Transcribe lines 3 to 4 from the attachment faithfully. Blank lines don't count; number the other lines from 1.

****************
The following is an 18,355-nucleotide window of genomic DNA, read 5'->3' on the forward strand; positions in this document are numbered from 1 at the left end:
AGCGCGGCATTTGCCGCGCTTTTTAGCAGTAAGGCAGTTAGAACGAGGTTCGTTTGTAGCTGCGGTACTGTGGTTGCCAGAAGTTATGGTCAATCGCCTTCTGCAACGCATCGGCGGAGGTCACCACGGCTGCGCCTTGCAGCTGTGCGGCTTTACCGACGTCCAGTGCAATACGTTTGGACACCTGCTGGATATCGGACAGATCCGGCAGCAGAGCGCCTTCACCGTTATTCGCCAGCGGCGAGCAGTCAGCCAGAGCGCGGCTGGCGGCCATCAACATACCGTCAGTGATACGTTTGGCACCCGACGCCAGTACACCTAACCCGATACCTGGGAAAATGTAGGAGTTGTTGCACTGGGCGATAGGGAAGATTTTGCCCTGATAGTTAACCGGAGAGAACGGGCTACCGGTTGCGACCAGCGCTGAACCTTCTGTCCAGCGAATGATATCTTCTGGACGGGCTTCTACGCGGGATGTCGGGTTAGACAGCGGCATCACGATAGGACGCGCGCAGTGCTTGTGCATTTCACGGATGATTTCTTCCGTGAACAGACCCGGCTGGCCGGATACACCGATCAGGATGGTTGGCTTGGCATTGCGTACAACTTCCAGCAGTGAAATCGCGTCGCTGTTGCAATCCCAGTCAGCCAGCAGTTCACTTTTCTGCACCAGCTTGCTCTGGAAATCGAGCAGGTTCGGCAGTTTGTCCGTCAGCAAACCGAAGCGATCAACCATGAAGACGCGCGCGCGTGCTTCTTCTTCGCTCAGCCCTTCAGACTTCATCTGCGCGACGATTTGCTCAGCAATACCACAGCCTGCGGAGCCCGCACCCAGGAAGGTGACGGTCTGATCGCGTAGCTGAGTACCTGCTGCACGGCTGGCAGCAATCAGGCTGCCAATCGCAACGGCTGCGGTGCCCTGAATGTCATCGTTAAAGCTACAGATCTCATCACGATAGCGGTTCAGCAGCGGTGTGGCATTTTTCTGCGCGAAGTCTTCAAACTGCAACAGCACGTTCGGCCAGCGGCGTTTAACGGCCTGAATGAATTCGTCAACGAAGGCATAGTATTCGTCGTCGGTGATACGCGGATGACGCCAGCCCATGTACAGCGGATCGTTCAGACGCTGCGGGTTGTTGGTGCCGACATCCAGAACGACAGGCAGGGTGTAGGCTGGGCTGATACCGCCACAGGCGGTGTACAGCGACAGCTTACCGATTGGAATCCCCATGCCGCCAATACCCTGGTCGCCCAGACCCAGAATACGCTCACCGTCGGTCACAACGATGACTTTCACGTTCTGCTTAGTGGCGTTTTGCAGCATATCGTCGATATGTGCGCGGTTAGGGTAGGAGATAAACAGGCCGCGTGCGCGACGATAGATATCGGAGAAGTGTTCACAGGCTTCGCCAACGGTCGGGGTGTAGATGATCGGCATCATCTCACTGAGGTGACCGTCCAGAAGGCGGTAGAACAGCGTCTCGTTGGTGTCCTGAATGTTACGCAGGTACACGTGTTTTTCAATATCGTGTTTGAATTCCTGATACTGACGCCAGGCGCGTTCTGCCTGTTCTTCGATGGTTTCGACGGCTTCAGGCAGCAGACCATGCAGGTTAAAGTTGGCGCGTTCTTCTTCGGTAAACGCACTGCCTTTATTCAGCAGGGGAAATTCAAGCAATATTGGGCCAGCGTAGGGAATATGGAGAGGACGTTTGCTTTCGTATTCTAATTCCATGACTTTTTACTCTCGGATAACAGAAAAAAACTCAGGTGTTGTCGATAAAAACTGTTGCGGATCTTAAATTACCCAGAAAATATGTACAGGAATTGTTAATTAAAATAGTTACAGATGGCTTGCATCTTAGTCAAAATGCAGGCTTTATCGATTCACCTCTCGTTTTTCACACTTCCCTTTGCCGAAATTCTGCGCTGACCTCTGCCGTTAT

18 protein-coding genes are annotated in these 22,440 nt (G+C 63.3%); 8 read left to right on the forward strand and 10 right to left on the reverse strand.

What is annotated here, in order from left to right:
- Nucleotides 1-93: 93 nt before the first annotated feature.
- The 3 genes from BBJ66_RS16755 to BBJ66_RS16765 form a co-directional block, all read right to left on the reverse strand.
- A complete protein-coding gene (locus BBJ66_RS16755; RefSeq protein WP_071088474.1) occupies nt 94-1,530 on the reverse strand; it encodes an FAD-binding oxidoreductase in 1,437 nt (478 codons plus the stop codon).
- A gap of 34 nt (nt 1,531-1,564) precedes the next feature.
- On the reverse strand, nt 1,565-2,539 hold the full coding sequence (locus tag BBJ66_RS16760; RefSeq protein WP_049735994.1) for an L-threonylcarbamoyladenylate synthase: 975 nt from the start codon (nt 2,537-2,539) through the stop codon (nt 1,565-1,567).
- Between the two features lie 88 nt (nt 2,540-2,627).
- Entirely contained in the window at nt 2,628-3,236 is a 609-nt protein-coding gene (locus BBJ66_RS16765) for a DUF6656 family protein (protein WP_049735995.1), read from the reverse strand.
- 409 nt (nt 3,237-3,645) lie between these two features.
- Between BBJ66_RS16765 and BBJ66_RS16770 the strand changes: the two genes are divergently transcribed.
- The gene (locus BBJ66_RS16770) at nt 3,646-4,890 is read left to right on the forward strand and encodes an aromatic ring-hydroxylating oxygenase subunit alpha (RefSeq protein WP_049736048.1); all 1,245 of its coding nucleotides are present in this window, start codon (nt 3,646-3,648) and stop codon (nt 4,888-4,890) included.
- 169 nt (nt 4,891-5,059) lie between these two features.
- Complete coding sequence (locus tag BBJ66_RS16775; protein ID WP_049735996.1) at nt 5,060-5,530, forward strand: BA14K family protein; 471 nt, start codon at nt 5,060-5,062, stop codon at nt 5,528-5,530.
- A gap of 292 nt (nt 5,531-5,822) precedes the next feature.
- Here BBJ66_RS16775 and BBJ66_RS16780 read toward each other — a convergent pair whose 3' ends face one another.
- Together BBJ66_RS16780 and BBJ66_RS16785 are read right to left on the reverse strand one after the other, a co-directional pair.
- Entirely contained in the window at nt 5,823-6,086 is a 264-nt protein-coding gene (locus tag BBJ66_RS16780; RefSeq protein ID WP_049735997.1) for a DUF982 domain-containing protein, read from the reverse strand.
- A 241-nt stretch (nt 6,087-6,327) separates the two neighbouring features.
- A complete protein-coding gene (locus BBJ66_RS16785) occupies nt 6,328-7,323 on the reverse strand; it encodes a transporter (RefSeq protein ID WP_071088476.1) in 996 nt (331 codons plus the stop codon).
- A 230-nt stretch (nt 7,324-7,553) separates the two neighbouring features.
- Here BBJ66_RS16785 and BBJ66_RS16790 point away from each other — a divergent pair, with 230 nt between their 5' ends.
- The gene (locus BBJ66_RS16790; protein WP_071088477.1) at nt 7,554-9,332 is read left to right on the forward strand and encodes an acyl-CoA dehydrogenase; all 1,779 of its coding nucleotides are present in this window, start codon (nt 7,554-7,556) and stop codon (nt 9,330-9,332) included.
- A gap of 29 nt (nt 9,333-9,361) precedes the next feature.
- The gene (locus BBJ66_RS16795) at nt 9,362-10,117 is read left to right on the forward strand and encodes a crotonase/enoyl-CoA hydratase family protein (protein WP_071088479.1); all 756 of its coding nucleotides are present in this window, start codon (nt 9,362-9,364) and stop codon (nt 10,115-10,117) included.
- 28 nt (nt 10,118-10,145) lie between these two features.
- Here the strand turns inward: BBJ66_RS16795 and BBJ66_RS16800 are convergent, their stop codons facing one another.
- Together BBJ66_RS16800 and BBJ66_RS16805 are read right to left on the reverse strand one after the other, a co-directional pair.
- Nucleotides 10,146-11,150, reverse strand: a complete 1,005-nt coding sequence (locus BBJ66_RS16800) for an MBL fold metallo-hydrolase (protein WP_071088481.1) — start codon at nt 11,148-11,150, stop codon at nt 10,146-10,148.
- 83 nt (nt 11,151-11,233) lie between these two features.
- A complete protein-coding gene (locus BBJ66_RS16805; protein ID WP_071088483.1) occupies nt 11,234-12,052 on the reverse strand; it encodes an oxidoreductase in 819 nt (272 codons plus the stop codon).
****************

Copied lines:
18 protein-coding genes are annotated in these 22,440 nt (G+C 63.3%); 8 read left to right on the forward strand and 10 right to left on the reverse strand.

What is annotated here, in order from left to right: